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Bell 'ringing' for Bud Dupree's replacement, and Steelers hope he responds

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Stephen A. disgusted by the Steelers' performance vs. Ravens (2:23)

Stephen A. Smith questions whether Ben Roethlisberger and the Steelers have what it takes to defeat the Chiefs after a lackluster performance against the Ravens. (2:23)

PITTSBURGH -- With the season-ending knee injury to Bud Dupree, the Pittsburgh Steelers will again turn to a once-unheralded player to replace a key contributor of their undefeated team.

Rookie Alex Highsmith is the latest in a series of replacements expected to keep the Steelers' 11-0 season rolling.

First, there was Chukwuma Okorafor replacing right tackle Zach Banner, whose season ended with an ACL tear in Week 1. Then it was Kevin Dotson filling in for veteran guard David DeCastro for almost three games. And, of course, beginning Week 6, former undrafted free agent and Western Michigan product Robert Spillane took over for inside linebacker Devin Bush, who tore his ACL against the Cleveland Browns.

"I'm just as comfortable as I was in Robert Spillane when we called upon him or Kevin Dotson when we called upon him on the other side of the ball," coach Mike Tomlin said of Highsmith stepping up in place of Dupree. "That's life in this business. Those guys work behind the scenes every day working very diligently preparing themselves for these opportunities not only in terms of knowing what to do, but just preparing themselves in terms of conditioning for when we ring their bell.

"We are ringing Alex Highsmith's bell now, so it will be exciting to watch him respond to it."

Though he's a third-round pick, Highsmith fits the Steelers' mold of the under-the-radar player suddenly given a big stage. A Charlotte product, the defensive end-turned-outside linebacker was hardly recruited out of high school. He began his college career as a walk-on in 2015 and eventually earned a scholarship during the summer of 2017.

He also only entered the NFL draft once he exhausted his college eligibility as a redshirt senior -- something Tomlin says he believes will help him in this situation.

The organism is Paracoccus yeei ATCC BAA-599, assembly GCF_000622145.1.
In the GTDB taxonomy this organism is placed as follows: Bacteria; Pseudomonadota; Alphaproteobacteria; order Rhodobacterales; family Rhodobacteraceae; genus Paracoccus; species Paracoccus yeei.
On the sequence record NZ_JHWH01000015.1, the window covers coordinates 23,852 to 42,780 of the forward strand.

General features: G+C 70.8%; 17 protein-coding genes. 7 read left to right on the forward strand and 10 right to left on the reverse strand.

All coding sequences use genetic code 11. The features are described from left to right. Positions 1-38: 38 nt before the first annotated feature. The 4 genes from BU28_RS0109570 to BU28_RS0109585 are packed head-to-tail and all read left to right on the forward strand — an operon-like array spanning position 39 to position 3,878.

"Oftentimes, we aren't drafting a lot of fifth-year seniors these days, so he had a maturity level beyond where he was at in this process," Tomlin said, recalling the 23-year-old Highsmith's pre-draft interviews. "But he's probably older than most rookies. I like his continual growth over the course of his career that manifests itself in the form of production. He had a really big year in 2019 at UNC-Charlotte.

"Those are some of the things that are attractive to us. He had a tangible, growing résumé and he had some maturity that we thought would aid us if called upon in the ways that he is being called upon right now."

Highsmith is charged with filling a major role in one of the NFL's best defenses. A pick made to draft and develop talent at outside linebacker, Highsmith has been a steady special-teams contributor, and he has played as many as 25 defensive snaps in a game. He also has one sack, one interception, 20 tackles and one quarterback hit.

The Steelers lead the league in sack rate (9.8%) this season, and they enter Monday's game against the Washington Football Team (5 p.m. ET, Fox) carrying a 68-game sack streak -- one off the 69-game record set by the Tampa Bay Buccaneers from 1999 to 2003. The Steelers also lead the league in scoring defense, sacks and takeaways -- something only two other teams have done this late in the season since the 1970 NFL-AFL merger, per Elias Sports Bureau research.

Dupree had eight sacks this season, second only to T.J. Watt's 11. Dupree also had 26 pressures, tied for second on the team and making him one of four Steelers with at least 20. No other team has that many players with 20 pressures, according to ESPN Stats & Information research.

A free agent last season, Dupree returned to Pittsburgh on a one-year franchise tag, a move made by the organization in large part to keep him and Watt together for at least another year. The pair has two of the three quickest get-off times in the NFL, per Next Gen Stats.

Tomlin, though, isn't worried about Dupree's absence impacting Watt's production.

"I don't think T.J. Watt gets assistance from anyone in terms of his quality of his play," Tomlin said. "T.J. makes his plays. I don't think that's going to be an issue at all. Guys like T.J. don't depend on anyone."

But like the other replacements, there's an intangible void that has to be filled with Dupree's absence. If Dupree wasn't the heart and soul of the defense, he was close to it. Wide receiver JuJu Smith-Schuster said the locker room after the win on Wednesday was quiet and dark as the team worried about Dupree. Roethlisberger referenced a "heaviness" that came over the team with Dupree's injury. Watt, a man of few words, posted a picture of the pair celebrating on Instagram afterward with the caption, "My Brother."

Known for his laser focus, Watt is known to be a lone wolf in practice -- with one exception.

"I don't know if he talks to anyone other than Bud [Dupree] in a practice setting," Tomlin said earlier this season.

Completely replicating that connection and chemistry will be impossible, but finding a way to replace it is necessary for the Steelers to move forward with their undefeated season. And the Steelers hope their search for a replacement begins and ends with Highsmith.